Boston Bruins general manager Peter Chiarelli said he was not planning on making a big splash on the opening day of free agency, and he was true to his word. However, about the only noise the Bruins made on day one was a giant thud.
The Bruins lost a player and gained a player (in theory) on the opening day of NHL free agency, as winger Michael Ryder signed a nice deal (two years, $7 million) with Dallas while the Bruins decided to sign much-maligned former Montreal forward Benoit Pouliot to a one-year, $1.1 million deal.
Let’s start with Ryder. Chiarelli made the right call in letting Ryder walk. Though he had a phenomenal postseason with 8 goals (including a pair of game-winning goals) and 9 assists and solid play at both ends of the ice, Ryder disappeared for long stretches of time. If he had been willing to come back for $2 million or so a season, it might have been worth it. However, the Stars offered up a very nice deal for Ryder and he jumped on it. Good for him.
Good luck to Ryder and thanks for helping to bring the Stanley Cup to Boston. I doubt I will miss him that much – especially during those 20-game stretches where he is about as valuable as Shane Hnidy or a broken stick.
As for Pouliot, there seems to be little rhyme or reason to the signing. He is soft, lazy, and a turnover machine. Jack Edwards called him “the biggest disappointment in NHL history.” Of course, Edwards is prone to hyperbole, and though Pouliot is not the biggest disappointment ever, he has not performed like a No. 4 overall pick (or a seventh-round draft pick for that matter).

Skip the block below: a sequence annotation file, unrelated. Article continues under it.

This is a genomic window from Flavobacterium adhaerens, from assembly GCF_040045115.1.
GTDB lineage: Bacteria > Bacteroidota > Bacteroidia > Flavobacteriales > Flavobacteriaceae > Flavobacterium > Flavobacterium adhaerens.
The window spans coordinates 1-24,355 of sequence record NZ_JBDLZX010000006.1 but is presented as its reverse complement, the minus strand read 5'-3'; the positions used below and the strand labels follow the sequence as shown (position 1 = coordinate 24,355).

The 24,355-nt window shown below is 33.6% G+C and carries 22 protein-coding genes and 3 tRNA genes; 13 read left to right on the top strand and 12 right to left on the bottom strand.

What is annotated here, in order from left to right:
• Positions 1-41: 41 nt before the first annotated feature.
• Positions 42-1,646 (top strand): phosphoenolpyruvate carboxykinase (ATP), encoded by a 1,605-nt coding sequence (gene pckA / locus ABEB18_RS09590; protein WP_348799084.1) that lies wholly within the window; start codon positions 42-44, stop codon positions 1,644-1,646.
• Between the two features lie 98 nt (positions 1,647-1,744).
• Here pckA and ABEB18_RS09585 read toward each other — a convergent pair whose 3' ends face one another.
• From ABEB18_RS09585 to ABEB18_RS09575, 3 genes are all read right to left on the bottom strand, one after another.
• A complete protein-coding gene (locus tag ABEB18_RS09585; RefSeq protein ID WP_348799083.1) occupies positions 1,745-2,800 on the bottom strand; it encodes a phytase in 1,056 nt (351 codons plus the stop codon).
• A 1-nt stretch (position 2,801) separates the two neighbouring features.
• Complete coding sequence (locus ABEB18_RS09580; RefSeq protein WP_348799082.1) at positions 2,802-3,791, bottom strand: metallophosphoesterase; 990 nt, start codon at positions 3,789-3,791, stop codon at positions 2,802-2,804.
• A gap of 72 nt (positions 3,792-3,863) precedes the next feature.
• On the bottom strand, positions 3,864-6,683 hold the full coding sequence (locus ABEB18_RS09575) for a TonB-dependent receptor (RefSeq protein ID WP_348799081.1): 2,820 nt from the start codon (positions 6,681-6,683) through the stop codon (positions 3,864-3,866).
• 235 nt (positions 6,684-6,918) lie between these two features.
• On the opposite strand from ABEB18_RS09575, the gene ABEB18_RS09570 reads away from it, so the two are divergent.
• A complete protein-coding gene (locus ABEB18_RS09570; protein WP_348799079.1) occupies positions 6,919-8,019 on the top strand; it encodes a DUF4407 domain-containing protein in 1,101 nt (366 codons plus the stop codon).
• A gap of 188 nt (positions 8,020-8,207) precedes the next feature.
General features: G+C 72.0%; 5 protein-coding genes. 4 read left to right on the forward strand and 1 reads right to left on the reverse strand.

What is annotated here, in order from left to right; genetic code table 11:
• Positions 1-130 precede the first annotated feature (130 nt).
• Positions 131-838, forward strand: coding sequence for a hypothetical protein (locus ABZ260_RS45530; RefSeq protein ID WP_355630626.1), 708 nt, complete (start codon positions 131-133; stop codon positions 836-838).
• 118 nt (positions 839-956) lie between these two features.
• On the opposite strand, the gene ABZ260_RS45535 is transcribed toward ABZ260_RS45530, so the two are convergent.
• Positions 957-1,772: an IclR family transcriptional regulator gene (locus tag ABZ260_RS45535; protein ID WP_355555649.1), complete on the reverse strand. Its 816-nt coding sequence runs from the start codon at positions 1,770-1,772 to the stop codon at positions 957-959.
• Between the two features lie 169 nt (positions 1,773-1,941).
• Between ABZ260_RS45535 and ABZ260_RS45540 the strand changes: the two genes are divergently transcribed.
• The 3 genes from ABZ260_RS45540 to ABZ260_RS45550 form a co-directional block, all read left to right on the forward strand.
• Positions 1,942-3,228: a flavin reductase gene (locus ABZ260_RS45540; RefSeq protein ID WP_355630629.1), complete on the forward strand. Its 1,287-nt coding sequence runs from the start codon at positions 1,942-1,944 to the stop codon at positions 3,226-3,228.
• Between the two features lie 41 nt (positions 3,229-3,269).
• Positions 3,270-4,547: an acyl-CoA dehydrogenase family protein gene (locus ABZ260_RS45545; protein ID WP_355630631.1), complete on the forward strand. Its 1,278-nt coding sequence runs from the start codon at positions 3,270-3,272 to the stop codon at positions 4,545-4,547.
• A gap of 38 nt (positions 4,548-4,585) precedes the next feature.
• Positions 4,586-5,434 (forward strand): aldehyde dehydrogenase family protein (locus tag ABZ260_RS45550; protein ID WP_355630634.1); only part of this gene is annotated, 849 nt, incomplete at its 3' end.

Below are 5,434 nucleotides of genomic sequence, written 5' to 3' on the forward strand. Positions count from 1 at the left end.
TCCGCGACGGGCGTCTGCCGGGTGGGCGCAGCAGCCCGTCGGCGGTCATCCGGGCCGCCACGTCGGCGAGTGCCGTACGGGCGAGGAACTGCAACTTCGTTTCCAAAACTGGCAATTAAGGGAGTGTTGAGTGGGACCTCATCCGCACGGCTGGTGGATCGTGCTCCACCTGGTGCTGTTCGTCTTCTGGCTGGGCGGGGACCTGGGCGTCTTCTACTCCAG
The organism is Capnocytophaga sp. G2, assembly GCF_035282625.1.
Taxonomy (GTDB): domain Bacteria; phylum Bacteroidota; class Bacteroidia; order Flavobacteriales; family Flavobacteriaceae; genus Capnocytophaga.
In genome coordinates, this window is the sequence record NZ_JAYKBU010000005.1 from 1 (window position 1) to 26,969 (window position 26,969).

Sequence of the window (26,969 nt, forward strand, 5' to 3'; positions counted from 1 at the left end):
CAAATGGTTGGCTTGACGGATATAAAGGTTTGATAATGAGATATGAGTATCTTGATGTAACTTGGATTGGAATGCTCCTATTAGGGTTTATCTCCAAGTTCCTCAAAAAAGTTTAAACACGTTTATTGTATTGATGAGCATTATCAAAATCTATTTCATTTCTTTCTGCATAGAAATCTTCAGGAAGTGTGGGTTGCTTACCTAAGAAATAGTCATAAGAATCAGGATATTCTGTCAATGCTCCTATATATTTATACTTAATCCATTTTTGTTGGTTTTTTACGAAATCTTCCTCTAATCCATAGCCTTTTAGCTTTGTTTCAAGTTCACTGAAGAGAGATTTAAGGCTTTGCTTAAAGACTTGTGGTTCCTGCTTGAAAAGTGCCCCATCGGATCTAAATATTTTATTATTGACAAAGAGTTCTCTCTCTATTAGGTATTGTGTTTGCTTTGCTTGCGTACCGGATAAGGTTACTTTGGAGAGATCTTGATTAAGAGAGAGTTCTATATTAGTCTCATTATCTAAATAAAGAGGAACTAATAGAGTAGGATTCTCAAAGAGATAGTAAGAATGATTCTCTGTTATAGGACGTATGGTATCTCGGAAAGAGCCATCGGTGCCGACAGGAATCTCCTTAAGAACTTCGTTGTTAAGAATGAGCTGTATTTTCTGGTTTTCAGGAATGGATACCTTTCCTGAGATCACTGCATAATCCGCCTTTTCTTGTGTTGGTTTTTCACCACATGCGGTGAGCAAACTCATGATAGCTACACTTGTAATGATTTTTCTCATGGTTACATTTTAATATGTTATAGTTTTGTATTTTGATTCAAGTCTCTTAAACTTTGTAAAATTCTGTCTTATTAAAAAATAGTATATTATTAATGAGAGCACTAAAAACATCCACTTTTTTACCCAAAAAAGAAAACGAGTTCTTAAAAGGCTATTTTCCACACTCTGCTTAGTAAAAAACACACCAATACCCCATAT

Pouliot has been with Minnesota and Montreal (he is best known for beating up David Krejci during the brawl game and for throwing a cheap shot during this year’s playoffs), and at both stops the GMs spoke about his size and skill. I can’t argue with the size (6-foot-3, 199 pounds), but the skill is debatable. Pouliot has 37 goals and 35 assists in 183 games, and spent 4 of Montreal’s 7 postseason games watching from the press box. At 25, the potential tag that he has carried with him should be changed to bust. Think Blake Wheeler with less talent.
The good news is the Bruins signed him for a paltry $1.1 million and can pack him off to Providence if they see the change of scenery does not benefit him. The best case scenario is Pouliot cracks the top 9, scores 15 goals, and doesn’t kill you defensively. The realty is he will likely fall somewhere in between and spend many a day frustrating fans in Boston as he did in Minnesota and Montreal.
In the end, the signing is not a big deal. He won’t kill the team and he won’t be a star. In all likelihood, he will end up in the press box often and spend some time on the fourth line with Gregory Campbell, Daniel Paille, and/or Shawn Thornton.
Bruins fans better hope Peter Chiarelli has more on his plate than Benoit Pouliot. With every other team in the East making moves – and Detroit perhaps on its way to the East in 2012-2013, the Bruins need to keep getting better, They have the money and the ability to do so, and now they just need the courage to make the moves that need to be made.